Bakeneko (Supernatural Cats)

Cats like you’ve never seen before

A new book by Zack Davisson, Kaibyo: The Supernatural Cats of Japan, explores the history of magical cats in Japan. The book, co-published by Mercuria Press of Portland and Chin Music Press of Seattle, is lushly illustrated in full color with dozens of ukiyo-e and drawings.

Inside, you’ll meet the Bakeneko, a fluid shapeshifter; the Nekomata, or split-tailed cat; Kasha, the corpse-eating demon; the Bakeneko prostitutes; the Cat Daughter; the Cat Witch; the Trivet Cat; the Maneki Neko; and the Iriomote Great Mountain Cat, which has a mythology akin to Bigfoot. There’s also a chapter on supernatural cats in modern Japan that focuses on Shigeru Mizuki’s work.

Davisson couples the deep folklore knowledge of an academic with an approachable, witty writing style that draws readers in. Here’s a sample about the origin of the Bakeneko:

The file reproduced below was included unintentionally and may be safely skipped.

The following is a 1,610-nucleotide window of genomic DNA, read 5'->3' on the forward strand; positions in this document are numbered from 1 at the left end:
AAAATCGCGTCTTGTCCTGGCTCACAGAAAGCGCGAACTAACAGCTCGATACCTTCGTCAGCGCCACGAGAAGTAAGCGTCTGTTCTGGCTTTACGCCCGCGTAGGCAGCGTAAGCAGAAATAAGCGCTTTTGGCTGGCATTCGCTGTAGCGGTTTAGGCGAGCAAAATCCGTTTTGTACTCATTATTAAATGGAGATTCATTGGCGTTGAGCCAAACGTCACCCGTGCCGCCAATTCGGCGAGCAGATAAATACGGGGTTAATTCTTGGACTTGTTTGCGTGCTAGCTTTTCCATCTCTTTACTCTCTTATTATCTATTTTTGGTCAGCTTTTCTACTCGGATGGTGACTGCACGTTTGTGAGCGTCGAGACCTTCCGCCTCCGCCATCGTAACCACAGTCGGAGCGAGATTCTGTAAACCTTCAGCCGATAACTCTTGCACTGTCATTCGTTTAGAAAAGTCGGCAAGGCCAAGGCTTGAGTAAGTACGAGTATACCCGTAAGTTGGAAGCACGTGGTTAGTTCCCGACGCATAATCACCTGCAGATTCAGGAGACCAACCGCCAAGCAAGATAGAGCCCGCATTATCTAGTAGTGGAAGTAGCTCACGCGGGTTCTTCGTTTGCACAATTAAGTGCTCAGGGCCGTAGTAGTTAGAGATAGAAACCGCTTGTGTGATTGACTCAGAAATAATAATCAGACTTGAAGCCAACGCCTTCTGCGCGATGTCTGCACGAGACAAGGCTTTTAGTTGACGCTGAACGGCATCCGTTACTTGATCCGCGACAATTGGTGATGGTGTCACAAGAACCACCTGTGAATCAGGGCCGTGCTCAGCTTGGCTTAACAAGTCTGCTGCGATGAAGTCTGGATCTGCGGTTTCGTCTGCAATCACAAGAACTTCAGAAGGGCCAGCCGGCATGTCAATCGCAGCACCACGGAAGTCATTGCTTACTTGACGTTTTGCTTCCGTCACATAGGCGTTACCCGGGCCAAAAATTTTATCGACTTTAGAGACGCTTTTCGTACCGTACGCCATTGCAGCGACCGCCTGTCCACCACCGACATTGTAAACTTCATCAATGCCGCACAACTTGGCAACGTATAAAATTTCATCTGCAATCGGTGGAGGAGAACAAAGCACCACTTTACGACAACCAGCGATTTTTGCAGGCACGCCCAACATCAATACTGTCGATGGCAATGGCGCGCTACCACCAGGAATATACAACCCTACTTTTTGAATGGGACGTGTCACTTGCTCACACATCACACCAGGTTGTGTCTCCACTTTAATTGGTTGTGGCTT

“In the era when cats became widespread in Japan, most people lived on a diet of vegetables and grains. There was very little supplementary meat or protein. Cats were fed whatever leftovers were available, and this rarely included meat. However, cats are carnivores. They don’t do well on vegetarian diets. When hungry, they take their protein where they can get it and aren’t too fussy about the source. During the Edo period, it was believed that cats ate butterflies. Many pictures at the time show cats fancifully hunting butterflies … But in truth, cats had a readier supply of protein.

“Edo-period houses were lit by oil lamps, and fish oil was one of the most common fuels. To a protein-starved cats, this was a feast. Cats would stand on their hind legs to reach up to the lamp to lick out the fish oil … Frightened pet owners looking at the lamplight-cast shadows would see their tiny cat suddenly elongate and stand on two legs as if transforming into a human as they reached for the lamp oil.”

Kaibyo: The Supernatural Cats of Japan ($18.95) is available wherever fine books are sold.

Author profile

Bruce Rutledge loves books, baseball, and Pacific Northwest beer, He also loves Japan and has dedicated his career to telling more stories about the country through books, magazines, newspapers, TV, radio, and now, on Origami magazine. He works in Seattle's Pike Place Market. Come visit him in his store in the Down Under.